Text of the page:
Getting serious with fraud in the UK

An interview with Robert Wardle, Director of the U.K.'s Serious Fraud Office

By Dick Carozza

Robert Wardle, director of the UK's Serious Fraud Office, tackles not only the toughest cases but lengthy trials and mounds of evidence. A veteran of the SFO, he juggles it with aplomb. 

Robert Wardle's success often places him in a quandary. The UK's Serious Fraud Office (SFO), which he directs, tackles only the most complex and difficult cases. And since the Office's inception in 1988, it enjoys an 84 percent conviction rate. But those cases often guarantee lengthy trials, expensive costs, and sometimes confused juries. Wardle is determined to solve that problem and bring the worst UK fraudsters to trial.

"There is a real risk that (the SFO cases) become unmanageable because of the amount of evidence we are forced to bring," Wardle said in a recent interview with Fraud Magazine. "We need to look at ways of reducing their length and focusing on the real issues," he said. Electronic presentation of evidence in court simplifies and speeds up trials, he said, and some cases should be tried without juries. "There will be some cases which simply are too burdensome for a jury," he said. "Too often we have seen relevant evidence excluded in order to make a case manageable and that is unfair."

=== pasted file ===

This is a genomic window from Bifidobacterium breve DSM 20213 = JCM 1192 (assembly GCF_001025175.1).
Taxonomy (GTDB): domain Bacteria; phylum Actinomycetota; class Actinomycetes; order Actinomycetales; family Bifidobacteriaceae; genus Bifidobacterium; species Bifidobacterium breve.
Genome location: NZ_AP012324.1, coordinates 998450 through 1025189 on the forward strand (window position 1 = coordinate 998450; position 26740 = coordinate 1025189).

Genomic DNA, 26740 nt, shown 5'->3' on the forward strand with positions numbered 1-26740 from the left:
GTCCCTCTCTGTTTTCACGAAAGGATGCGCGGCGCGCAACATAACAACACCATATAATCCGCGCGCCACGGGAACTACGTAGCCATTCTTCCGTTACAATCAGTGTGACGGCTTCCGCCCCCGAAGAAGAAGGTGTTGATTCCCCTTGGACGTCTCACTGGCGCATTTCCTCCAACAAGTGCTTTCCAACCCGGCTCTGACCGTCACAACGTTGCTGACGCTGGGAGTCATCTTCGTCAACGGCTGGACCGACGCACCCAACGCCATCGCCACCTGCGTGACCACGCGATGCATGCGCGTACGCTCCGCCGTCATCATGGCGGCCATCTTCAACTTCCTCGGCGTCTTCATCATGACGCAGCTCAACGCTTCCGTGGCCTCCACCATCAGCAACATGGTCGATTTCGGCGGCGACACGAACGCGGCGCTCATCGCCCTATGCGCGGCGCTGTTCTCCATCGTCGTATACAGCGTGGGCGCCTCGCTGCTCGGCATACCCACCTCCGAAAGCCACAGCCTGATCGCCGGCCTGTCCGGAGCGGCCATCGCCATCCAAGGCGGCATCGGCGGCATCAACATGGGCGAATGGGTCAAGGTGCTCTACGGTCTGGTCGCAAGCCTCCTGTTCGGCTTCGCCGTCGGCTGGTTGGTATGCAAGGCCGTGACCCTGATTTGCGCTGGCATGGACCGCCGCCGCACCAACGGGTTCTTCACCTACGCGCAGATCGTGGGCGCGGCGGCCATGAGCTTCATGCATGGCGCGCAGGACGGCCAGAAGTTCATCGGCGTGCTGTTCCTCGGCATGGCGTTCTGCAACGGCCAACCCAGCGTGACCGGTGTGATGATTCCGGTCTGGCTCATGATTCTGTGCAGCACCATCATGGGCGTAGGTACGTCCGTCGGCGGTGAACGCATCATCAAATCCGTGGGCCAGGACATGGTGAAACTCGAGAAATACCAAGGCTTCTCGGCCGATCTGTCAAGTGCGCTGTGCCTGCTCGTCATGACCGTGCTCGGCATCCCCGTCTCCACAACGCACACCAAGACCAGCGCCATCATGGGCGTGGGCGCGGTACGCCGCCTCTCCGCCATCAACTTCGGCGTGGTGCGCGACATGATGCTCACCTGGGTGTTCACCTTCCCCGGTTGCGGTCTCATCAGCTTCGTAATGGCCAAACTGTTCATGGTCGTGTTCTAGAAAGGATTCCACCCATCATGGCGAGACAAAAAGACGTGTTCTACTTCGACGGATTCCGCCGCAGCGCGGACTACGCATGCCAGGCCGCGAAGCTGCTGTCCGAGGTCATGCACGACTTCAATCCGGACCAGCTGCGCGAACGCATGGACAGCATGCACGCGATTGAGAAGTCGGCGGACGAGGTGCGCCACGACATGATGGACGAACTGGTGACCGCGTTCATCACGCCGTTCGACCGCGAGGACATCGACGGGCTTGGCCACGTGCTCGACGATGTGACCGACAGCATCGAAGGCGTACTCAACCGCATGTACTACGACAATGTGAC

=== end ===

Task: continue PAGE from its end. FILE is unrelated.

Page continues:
Wardle has seen hundreds of serious fraud cases - manageable and otherwise. He began working at the SFO when it was first established under the UK's Criminal Justice Act of 1987. Wardle, a solicitor, began as a case controller and worked his way up to assistant director in 1992. From 1996 to 2000 he was head of the policy division with responsibility for liaison with Whitehall (center for governmental departments), regulators, the legal professions and the police, and for dealing with all policy matters including proposed legislation. In October of 2000, he moved to an operational division with overall responsibility for about 30 cases and for vetting cases referred to the SFO. He was appointed SFO director in December of 2002 and assumed office in April of 2003.

Wardle spoke to Fraud Magazine from his office in London.

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